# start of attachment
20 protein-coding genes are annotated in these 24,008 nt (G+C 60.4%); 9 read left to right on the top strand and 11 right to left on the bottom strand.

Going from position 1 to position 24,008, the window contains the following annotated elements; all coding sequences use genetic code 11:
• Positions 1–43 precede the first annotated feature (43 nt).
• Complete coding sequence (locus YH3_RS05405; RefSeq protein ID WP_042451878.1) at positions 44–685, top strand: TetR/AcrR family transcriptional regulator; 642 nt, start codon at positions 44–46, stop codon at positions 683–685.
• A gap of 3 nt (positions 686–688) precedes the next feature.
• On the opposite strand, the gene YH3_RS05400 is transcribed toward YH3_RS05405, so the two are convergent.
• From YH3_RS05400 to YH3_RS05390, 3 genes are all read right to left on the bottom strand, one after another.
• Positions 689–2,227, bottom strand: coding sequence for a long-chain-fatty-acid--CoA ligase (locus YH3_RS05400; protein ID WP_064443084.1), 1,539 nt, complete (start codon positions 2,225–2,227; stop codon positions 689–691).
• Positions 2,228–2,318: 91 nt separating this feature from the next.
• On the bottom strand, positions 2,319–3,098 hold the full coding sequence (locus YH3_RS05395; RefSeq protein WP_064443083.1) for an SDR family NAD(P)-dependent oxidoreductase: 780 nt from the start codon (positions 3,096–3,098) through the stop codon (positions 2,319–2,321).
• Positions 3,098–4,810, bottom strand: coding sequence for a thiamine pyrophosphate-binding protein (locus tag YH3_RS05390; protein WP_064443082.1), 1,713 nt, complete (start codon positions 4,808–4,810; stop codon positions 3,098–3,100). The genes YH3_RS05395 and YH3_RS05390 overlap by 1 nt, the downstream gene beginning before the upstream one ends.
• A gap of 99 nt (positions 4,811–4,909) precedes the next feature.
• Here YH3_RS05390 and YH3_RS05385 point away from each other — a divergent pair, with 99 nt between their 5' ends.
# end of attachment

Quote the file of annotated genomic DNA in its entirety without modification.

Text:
20 protein-coding genes are annotated in these 24,008 nt (G+C 60.4%); 9 read left to right on the top strand and 11 right to left on the bottom strand.

Going from position 1 to position 24,008, the window contains the following annotated elements; all coding sequences use genetic code 11:
• Positions 1–43 precede the first annotated feature (43 nt).
• Complete coding sequence (locus YH3_RS05405; RefSeq protein ID WP_042451878.1) at positions 44–685, top strand: TetR/AcrR family transcriptional regulator; 642 nt, start codon at positions 44–46, stop codon at positions 683–685.
• A gap of 3 nt (positions 686–688) precedes the next feature.
• On the opposite strand, the gene YH3_RS05400 is transcribed toward YH3_RS05405, so the two are convergent.
• From YH3_RS05400 to YH3_RS05390, 3 genes are all read right to left on the bottom strand, one after another.
• Positions 689–2,227, bottom strand: coding sequence for a long-chain-fatty-acid--CoA ligase (locus YH3_RS05400; protein ID WP_064443084.1), 1,539 nt, complete (start codon positions 2,225–2,227; stop codon positions 689–691).
• Positions 2,228–2,318: 91 nt separating this feature from the next.
• On the bottom strand, positions 2,319–3,098 hold the full coding sequence (locus YH3_RS05395; RefSeq protein WP_064443083.1) for an SDR family NAD(P)-dependent oxidoreductase: 780 nt from the start codon (positions 3,096–3,098) through the stop codon (positions 2,319–2,321).
• Positions 3,098–4,810, bottom strand: coding sequence for a thiamine pyrophosphate-binding protein (locus tag YH3_RS05390; protein WP_064443082.1), 1,713 nt, complete (start codon positions 4,808–4,810; stop codon positions 3,098–3,100). The genes YH3_RS05395 and YH3_RS05390 overlap by 1 nt, the downstream gene beginning before the upstream one ends.
• A gap of 99 nt (positions 4,811–4,909) precedes the next feature.
• Here YH3_RS05390 and YH3_RS05385 point away from each other — a divergent pair, with 99 nt between their 5' ends.